Various writers have proposed that the notion of a possible world is a functional concept, yet very little has been done to develop that proposal. This paper explores a particular functionalist account of possible worlds, according to which pluralities of possible worlds are the bases for structures which provide occupants for the roles which analyse our ordinary modal concepts. It argues that the resulting position meets some of the stringent constraints which philosophers have placed upon accounts of possible worlds, while (...) also trivializing the question what possible worlds are. The paper then discusses a range of problems facing the functionalist position. (shrink)
Recent Carnap scholarship suggests that the received view of the Carnap-Quine analyticity debate is importantly mistaken. It has been suggested that Carnap’s analyticity distinction is immune from Quine’s criticisms. This is either because Quine did not understand Carnap’s use of analytic-ity, or because Quine did not appreciate that, rather than dispelling dog-mas, he was merely offering an alternate framework for philosophy. It has also been suggested that ultimately nothing of substance turns on this dis-pute. I am sympathetic to these reassessments (...) and their rejection of the re-ceived view, but argue that they fail to pay proper attention to Carnap’s metaphysical deflationism. For it is there that Quine’s arguments ultimately make contact with Carnap, undermining his metaphysical deflationism. Moreover, the viability of deflationism is directly related to the viability of Carnap’s view of philosophy as methodologically distinct from science. Hence, Quine’s criticisms make contact with the deepest aspects of Car-nap’s views. (shrink)
There are numerous contexts in which philosophers and others use model-theoretic methods in assessing the validity of ordinary arguments; consider, for example, the use of models built upon 'possible worlds' in examinations of modal arguments. But the relevant uses of model-theoretic techniques may seem to assume controversial semantic or metaphysical accounts of ordinary concepts. So, numerous philosophers have suggested that standard uses of model-theoretic methods in assessing the validity of modal arguments commit one to accepting that modal claims are to (...) be analysed in terms of possible worlds. The paper provides a very general account of how uses of model-theoretic methods in demonstrating facts about validity and invalidity may in fact often be uncoupled from controversial semantic or metaphysical theses, applying the resulting techniques to some modal cases in particular. (shrink)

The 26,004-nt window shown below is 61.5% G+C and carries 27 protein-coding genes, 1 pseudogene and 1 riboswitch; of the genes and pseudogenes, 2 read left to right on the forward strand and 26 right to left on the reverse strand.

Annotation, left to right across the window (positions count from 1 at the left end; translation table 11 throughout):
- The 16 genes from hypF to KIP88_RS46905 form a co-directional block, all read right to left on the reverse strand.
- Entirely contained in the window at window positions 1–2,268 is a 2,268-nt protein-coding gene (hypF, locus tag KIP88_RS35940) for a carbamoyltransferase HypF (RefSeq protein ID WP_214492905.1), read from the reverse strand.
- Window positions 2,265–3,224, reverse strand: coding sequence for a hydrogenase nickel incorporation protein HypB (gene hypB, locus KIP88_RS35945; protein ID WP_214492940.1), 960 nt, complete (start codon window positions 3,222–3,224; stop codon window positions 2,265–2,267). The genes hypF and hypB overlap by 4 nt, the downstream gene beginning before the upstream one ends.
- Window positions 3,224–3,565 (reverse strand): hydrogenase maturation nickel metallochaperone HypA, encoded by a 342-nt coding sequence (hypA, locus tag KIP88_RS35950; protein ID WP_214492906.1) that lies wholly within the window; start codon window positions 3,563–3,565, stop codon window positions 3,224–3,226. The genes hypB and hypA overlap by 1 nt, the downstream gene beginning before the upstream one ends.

Recently O'Grady argued that Quine's "Two Dogmas" misses its mark when Carnap's use of the analyticity distinction is understood in the light of his deflationism. While in substantial agreement with the stress on Carnap's deflationism, I argue that O'Grady is not sufficiently sensitive to the difference between using the analyticity distinction to support deflationism, and taking a deflationary attitude towards the distinction itself; the latter being much more controversial. Being sensitive to this difference, and viewing Quine as having reason to (...) insist on a nonarbitrary analyticity distinction, we see that "Two Dogmas" makes direct contact with Carnap's deflationism. We must look beyond "Two Dogmas" to Quine's other critiques of analyticity to understand why the arbitrariness of the distinction threatens to undermine or overextend Carnap's deflationism. (edited). (shrink)